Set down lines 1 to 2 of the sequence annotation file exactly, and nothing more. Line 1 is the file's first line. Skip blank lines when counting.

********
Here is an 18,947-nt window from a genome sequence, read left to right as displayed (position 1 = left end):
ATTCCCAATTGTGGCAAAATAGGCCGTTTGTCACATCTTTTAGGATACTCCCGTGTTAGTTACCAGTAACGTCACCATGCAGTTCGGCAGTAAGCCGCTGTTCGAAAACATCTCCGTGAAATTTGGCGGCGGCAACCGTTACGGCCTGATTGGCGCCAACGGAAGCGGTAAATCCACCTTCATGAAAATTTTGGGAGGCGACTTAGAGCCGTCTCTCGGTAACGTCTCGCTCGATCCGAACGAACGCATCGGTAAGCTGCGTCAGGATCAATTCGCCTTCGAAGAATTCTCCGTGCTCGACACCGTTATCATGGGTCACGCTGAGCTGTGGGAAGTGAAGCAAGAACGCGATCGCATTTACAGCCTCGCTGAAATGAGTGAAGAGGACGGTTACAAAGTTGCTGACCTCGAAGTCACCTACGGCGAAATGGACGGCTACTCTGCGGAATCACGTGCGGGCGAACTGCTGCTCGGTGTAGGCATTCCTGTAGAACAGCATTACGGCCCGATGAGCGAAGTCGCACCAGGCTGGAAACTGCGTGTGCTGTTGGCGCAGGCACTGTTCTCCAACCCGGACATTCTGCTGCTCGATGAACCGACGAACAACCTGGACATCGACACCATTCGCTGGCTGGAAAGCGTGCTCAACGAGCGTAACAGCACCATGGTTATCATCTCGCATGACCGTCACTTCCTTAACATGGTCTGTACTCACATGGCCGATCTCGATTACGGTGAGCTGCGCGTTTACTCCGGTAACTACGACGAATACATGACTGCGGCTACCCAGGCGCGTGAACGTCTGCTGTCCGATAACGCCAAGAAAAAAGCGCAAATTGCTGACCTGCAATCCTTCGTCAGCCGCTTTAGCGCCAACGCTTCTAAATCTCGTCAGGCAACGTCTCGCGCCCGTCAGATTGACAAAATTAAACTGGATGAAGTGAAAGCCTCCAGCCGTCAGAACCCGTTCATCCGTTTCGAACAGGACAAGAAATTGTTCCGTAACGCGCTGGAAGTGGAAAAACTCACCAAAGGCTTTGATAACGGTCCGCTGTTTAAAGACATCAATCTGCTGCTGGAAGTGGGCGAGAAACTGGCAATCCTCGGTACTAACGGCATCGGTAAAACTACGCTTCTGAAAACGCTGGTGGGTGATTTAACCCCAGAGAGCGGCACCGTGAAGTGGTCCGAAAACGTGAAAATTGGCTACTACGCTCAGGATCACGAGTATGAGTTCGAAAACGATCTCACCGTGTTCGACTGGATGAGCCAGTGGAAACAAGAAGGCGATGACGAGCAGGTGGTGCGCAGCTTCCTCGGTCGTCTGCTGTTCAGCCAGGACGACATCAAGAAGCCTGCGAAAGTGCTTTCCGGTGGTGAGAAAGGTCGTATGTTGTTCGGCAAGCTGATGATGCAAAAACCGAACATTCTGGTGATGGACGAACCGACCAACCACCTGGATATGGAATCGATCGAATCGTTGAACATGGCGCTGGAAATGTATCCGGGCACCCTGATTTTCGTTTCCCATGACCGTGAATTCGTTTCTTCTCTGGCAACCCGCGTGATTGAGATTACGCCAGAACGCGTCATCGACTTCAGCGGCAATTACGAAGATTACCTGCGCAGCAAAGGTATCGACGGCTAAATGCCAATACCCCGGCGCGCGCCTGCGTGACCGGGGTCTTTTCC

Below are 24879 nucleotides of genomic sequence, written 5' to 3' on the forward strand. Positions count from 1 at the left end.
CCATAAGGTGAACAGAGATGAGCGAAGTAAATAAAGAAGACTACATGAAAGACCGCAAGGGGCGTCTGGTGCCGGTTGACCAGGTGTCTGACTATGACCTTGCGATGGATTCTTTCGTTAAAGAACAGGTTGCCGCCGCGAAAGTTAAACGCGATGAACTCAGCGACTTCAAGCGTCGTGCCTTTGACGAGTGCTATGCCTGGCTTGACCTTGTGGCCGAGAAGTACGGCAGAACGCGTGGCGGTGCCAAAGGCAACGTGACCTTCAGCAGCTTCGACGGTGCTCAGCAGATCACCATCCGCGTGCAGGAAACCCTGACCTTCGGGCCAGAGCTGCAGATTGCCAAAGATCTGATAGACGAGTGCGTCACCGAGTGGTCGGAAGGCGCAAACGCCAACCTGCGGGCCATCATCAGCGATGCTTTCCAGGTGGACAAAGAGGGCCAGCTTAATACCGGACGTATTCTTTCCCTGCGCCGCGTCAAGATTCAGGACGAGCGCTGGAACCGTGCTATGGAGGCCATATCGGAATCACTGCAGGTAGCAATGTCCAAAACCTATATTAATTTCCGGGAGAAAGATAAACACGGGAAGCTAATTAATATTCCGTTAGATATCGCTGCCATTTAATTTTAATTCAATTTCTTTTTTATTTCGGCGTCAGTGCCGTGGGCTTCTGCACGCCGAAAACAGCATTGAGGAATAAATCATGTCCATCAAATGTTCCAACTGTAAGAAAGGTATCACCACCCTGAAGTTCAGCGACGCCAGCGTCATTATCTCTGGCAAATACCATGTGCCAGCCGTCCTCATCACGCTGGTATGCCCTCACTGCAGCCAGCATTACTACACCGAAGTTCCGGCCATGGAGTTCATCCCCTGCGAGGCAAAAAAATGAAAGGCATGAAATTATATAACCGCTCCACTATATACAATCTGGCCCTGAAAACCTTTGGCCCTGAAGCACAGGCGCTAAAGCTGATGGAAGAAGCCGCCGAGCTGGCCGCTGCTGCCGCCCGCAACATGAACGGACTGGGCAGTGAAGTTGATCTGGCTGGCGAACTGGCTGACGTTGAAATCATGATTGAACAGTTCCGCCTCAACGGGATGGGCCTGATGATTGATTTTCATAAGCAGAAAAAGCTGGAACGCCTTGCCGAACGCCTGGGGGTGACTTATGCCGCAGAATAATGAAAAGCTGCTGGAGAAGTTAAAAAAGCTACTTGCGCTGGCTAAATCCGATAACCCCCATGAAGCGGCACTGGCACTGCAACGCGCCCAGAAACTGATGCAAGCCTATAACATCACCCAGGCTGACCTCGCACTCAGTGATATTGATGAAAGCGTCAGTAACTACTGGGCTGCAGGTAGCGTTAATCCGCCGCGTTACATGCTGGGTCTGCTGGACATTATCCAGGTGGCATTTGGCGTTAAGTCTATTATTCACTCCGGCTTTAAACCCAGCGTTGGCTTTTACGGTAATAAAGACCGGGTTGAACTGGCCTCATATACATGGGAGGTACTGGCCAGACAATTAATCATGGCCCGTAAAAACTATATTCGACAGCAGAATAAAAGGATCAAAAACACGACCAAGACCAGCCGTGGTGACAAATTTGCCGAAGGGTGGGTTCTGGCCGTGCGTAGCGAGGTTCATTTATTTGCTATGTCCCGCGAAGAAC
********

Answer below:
Here is an 18,947-nt window from a genome sequence, read left to right as displayed (position 1 = left end):
ATTCCCAATTGTGGCAAAATAGGCCGTTTGTCACATCTTTTAGGATACTCCCGTGTTAGTTACCAGTAACGTCACCATGCAGTTCGGCAGTAAGCCGCTGTTCGAAAACATCTCCGTGAAATTTGGCGGCGGCAACCGTTACGGCCTGATTGGCGCCAACGGAAGCGGTAAATCCACCTTCATGAAAATTTTGGGAGGCGACTTAGAGCCGTCTCTCGGTAACGTCTCGCTCGATCCGAACGAACGCATCGGTAAGCTGCGTCAGGATCAATTCGCCTTCGAAGAATTCTCCGTGCTCGACACCGTTATCATGGGTCACGCTGAGCTGTGGGAAGTGAAGCAAGAACGCGATCGCATTTACAGCCTCGCTGAAATGAGTGAAGAGGACGGTTACAAAGTTGCTGACCTCGAAGTCACCTACGGCGAAATGGACGGCTACTCTGCGGAATCACGTGCGGGCGAACTGCTGCTCGGTGTAGGCATTCCTGTAGAACAGCATTACGGCCCGATGAGCGAAGTCGCACCAGGCTGGAAACTGCGTGTGCTGTTGGCGCAGGCACTGTTCTCCAACCCGGACATTCTGCTGCTCGATGAACCGACGAACAACCTGGACATCGACACCATTCGCTGGCTGGAAAGCGTGCTCAACGAGCGTAACAGCACCATGGTTATCATCTCGCATGACCGTCACTTCCTTAACATGGTCTGTACTCACATGGCCGATCTCGATTACGGTGAGCTGCGCGTTTACTCCGGTAACTACGACGAATACATGACTGCGGCTACCCAGGCGCGTGAACGTCTGCTGTCCGATAACGCCAAGAAAAAAGCGCAAATTGCTGACCTGCAATCCTTCGTCAGCCGCTTTAGCGCCAACGCTTCTAAATCTCGTCAGGCAACGTCTCGCGCCCGTCAGATTGACAAAATTAAACTGGATGAAGTGAAAGCCTCCAGCCGTCAGAACCCGTTCATCCGTTTCGAACAGGACAAGAAATTGTTCCGTAACGCGCTGGAAGTGGAAAAACTCACCAAAGGCTTTGATAACGGTCCGCTGTTTAAAGACATCAATCTGCTGCTGGAAGTGGGCGAGAAACTGGCAATCCTCGGTACTAACGGCATCGGTAAAACTACGCTTCTGAAAACGCTGGTGGGTGATTTAACCCCAGAGAGCGGCACCGTGAAGTGGTCCGAAAACGTGAAAATTGGCTACTACGCTCAGGATCACGAGTATGAGTTCGAAAACGATCTCACCGTGTTCGACTGGATGAGCCAGTGGAAACAAGAAGGCGATGACGAGCAGGTGGTGCGCAGCTTCCTCGGTCGTCTGCTGTTCAGCCAGGACGACATCAAGAAGCCTGCGAAAGTGCTTTCCGGTGGTGAGAAAGGTCGTATGTTGTTCGGCAAGCTGATGATGCAAAAACCGAACATTCTGGTGATGGACGAACCGACCAACCACCTGGATATGGAATCGATCGAATCGTTGAACATGGCGCTGGAAATGTATCCGGGCACCCTGATTTTCGTTTCCCATGACCGTGAATTCGTTTCTTCTCTGGCAACCCGCGTGATTGAGATTACGCCAGAACGCGTCATCGACTTCAGCGGCAATTACGAAGATTACCTGCGCAGCAAAGGTATCGACGGCTAAATGCCAATACCCCGGCGCGCGCCTGCGTGACCGGGGTCTTTTCC